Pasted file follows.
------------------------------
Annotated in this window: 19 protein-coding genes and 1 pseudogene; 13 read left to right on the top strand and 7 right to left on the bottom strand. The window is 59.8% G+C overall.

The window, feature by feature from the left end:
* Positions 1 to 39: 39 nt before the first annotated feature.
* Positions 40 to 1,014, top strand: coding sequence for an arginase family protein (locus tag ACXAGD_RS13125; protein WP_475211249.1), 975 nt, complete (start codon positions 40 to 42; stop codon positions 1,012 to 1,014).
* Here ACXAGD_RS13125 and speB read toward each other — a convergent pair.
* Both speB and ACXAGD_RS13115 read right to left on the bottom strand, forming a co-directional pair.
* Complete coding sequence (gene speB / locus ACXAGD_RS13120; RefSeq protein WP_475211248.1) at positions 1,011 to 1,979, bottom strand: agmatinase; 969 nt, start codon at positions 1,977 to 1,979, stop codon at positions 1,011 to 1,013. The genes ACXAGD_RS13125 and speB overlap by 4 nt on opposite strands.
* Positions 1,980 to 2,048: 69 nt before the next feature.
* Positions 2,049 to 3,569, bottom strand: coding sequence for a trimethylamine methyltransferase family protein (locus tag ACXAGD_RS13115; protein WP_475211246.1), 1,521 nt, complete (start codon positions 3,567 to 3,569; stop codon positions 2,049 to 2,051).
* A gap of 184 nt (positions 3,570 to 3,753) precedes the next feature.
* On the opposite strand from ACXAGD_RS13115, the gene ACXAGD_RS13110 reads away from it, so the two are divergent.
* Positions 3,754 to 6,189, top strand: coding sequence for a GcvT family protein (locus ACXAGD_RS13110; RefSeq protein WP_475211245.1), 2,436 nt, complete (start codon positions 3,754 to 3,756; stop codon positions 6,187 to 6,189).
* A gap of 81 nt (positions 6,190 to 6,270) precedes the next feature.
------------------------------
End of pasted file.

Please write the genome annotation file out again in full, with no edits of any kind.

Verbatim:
Annotated in this window: 19 protein-coding genes and 1 pseudogene; 13 read left to right on the top strand and 7 right to left on the bottom strand. The window is 59.8% G+C overall.

The window, feature by feature from the left end:
* Positions 1 to 39: 39 nt before the first annotated feature.
* Positions 40 to 1,014, top strand: coding sequence for an arginase family protein (locus tag ACXAGD_RS13125; protein WP_475211249.1), 975 nt, complete (start codon positions 40 to 42; stop codon positions 1,012 to 1,014).
* Here ACXAGD_RS13125 and speB read toward each other — a convergent pair.
* Both speB and ACXAGD_RS13115 read right to left on the bottom strand, forming a co-directional pair.
* Complete coding sequence (gene speB / locus ACXAGD_RS13120; RefSeq protein WP_475211248.1) at positions 1,011 to 1,979, bottom strand: agmatinase; 969 nt, start codon at positions 1,977 to 1,979, stop codon at positions 1,011 to 1,013. The genes ACXAGD_RS13125 and speB overlap by 4 nt on opposite strands.
* Positions 1,980 to 2,048: 69 nt before the next feature.
* Positions 2,049 to 3,569, bottom strand: coding sequence for a trimethylamine methyltransferase family protein (locus tag ACXAGD_RS13115; protein WP_475211246.1), 1,521 nt, complete (start codon positions 3,567 to 3,569; stop codon positions 2,049 to 2,051).
* A gap of 184 nt (positions 3,570 to 3,753) precedes the next feature.
* On the opposite strand from ACXAGD_RS13115, the gene ACXAGD_RS13110 reads away from it, so the two are divergent.
* Positions 3,754 to 6,189, top strand: coding sequence for a GcvT family protein (locus ACXAGD_RS13110; RefSeq protein WP_475211245.1), 2,436 nt, complete (start codon positions 3,754 to 3,756; stop codon positions 6,187 to 6,189).
* A gap of 81 nt (positions 6,190 to 6,270) precedes the next feature.